Manufactured Housing Consumers Need Changes to the Dodd-Frank Act | Commentary
By Lesli Gooch With the Dodd-Frank Act turning five and both House and Senate committees evaluating its consequences, it is important to move away from blanket generalizations and focus on the real world impact in communities across America. While some inside-the-Beltway assessments hail the law as universally positive for consumers, this overlooks the experiences of many families, retirees and veterans, particularly in rural America. For these individuals, the law designed to protect consumers is having the opposite effect.
The Dodd-Frank Act is preventing everyday Americans from accessing the financing they need to purchase quality manufactured homes they can afford in the communities where they live and work. This is occurring because many lenders had to stop making manufactured home loans when the Dodd-Frank Act classified the loans as “high-cost.” Ironically, the loans receive this negative classification because they are small loans, reflecting the fact that manufactured homes are less expensive and more affordable. Even though the loans are fixed rate, fully amortizing, require a down payment and do not contain loan features such as interest-only options, negative amortization, balloon payments, or prepayment penalties, manufactured loans are now lumped into a designation created for high risk loans. The Dodd-Frank Act already recognizes that different rate and cost thresholds are appropriate for smaller loans; the issue is just that the thresholds have proven inadequate and require adjustment.
The problems for manufactured housing are made worse by an improper classification of manufactured home retailers as “loan originators,” simply for helping consumers identify potential lenders for their circumstances. With only a handful of lenders willing to make manufactured home loans, it is hard enough for consumers to obtain the financing they need without this added problem. The Dodd Frank Act has prevented manufactured housing retailers from doing what any real estate agent or homebuilder does for a consumer during the home purchase process.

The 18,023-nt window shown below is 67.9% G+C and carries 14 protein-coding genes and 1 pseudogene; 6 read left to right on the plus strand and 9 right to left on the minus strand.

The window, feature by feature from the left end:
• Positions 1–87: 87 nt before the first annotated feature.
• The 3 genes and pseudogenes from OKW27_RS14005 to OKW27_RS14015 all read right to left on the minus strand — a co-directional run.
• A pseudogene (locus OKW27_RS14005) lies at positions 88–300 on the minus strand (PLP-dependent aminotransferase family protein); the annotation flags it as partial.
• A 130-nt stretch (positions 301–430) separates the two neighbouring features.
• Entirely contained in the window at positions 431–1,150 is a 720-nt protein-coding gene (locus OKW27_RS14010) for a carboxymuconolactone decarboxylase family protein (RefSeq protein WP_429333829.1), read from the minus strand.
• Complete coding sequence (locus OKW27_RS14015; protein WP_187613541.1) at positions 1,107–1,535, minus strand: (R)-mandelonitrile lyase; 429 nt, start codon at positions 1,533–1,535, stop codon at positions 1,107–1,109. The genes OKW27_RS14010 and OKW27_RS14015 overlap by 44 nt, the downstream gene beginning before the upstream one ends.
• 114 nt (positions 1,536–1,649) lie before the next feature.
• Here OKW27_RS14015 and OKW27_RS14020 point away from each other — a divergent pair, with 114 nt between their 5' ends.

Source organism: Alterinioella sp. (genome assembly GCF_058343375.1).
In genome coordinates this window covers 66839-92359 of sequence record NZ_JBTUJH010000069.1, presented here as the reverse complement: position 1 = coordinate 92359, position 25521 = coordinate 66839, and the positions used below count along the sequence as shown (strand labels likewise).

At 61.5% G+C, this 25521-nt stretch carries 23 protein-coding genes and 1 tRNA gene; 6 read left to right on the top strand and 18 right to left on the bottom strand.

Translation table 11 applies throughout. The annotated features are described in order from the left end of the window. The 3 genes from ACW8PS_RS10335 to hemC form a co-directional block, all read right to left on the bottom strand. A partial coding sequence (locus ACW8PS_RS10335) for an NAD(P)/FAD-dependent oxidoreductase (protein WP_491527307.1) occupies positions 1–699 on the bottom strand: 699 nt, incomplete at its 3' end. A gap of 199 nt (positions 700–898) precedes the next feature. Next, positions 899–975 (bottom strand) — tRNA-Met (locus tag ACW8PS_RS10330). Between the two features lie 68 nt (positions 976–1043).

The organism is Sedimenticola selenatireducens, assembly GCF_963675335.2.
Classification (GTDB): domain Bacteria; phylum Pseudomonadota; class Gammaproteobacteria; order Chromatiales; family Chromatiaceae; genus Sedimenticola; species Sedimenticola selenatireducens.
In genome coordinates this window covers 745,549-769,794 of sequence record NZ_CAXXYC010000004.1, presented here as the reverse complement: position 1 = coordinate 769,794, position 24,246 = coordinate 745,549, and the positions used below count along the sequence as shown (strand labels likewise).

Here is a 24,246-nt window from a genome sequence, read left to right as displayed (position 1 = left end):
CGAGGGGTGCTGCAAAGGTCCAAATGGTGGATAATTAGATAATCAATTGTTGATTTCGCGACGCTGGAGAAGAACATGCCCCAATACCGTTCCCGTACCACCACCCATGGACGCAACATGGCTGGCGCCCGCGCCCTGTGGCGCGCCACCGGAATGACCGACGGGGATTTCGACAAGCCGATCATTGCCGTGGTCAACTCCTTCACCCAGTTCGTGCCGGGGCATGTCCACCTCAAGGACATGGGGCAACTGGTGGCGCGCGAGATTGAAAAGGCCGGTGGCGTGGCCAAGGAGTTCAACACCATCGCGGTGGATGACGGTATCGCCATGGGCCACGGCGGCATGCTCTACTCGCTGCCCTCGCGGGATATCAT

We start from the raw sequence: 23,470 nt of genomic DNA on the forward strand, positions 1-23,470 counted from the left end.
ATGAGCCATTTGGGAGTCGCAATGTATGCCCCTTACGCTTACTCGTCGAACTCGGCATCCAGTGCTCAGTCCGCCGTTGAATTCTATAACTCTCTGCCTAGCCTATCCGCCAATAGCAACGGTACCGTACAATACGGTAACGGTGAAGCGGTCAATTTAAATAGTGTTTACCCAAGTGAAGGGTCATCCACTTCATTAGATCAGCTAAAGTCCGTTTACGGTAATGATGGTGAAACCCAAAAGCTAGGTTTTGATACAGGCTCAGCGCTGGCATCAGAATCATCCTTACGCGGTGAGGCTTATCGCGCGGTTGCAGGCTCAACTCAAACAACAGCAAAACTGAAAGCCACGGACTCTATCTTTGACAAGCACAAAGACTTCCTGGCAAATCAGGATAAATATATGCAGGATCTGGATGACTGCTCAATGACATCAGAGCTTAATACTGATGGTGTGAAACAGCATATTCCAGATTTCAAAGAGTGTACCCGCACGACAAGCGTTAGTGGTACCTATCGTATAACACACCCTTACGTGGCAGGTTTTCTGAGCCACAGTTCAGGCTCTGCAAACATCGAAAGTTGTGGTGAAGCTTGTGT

While the law’s intent was to protect consumers, it is currently forcing many credit-worthy families to opt for less optimal housing alternatives and pay higher housing costs. Current manufactured home owners are losing equity as home values drop because potential buyers can’t get financing. In the midst of a national affordable housing crisis, it is unconscionable that federal rules are limiting access to credit for affordable, quality housing.
Rural America has been hit the hardest; one in every seven homes is a manufactured home, apartment complexes are limited, and affordable housing is scarce. Recently, a single mother from Saint Marys, Ohio, was denied financing for a manufactured home, even though she has a solid credit score, a steady income, and a 10 percent down payment. The manufactured home she wanted was the most affordable housing option in the area, costing less than her rental apartment, and would have enabled her family to live in a safe community with a yard for her children. Yet, federal policies prevented her from getting a loan. An Army National Guard member from North Little Rock, Arkansas, could not obtain financing for a manufactured home for his family that would have been twice as large, and less expensive, than the 60-year old house he is renting. Stories like these are happening every day, in communities across America. The good news is that neither a new federal program, nor housing assistance, nor additional federal spending is needed to solve this problem. To restore the American dream of homeownership for these credit-worthy families, Congress must only make a simple change to the Dodd Frank Act.
Legislation is pending before Congress (H.R. 650/S. 682, the Preserving Access to Manufactured Housing Act) that would restore availability of financing for manufactured homes, while upholding the Dodd-Frank Act’s stringent protections against predatory lending. Changes to landmark legislation are often needed to correct unintended negative consequences and the Dodd-Frank Act is no exception. After five years of the Dodd-Frank Act, it is important to remain mindful that there are families being denied their American dream because of an unintended consequence. With a simple adjustment, financing for the largest form of unsubsidized, affordable housing in the country will be restored.
Dr. Lesli Gooch is senior vice president, government affairs for the Manufactured Housing Institute.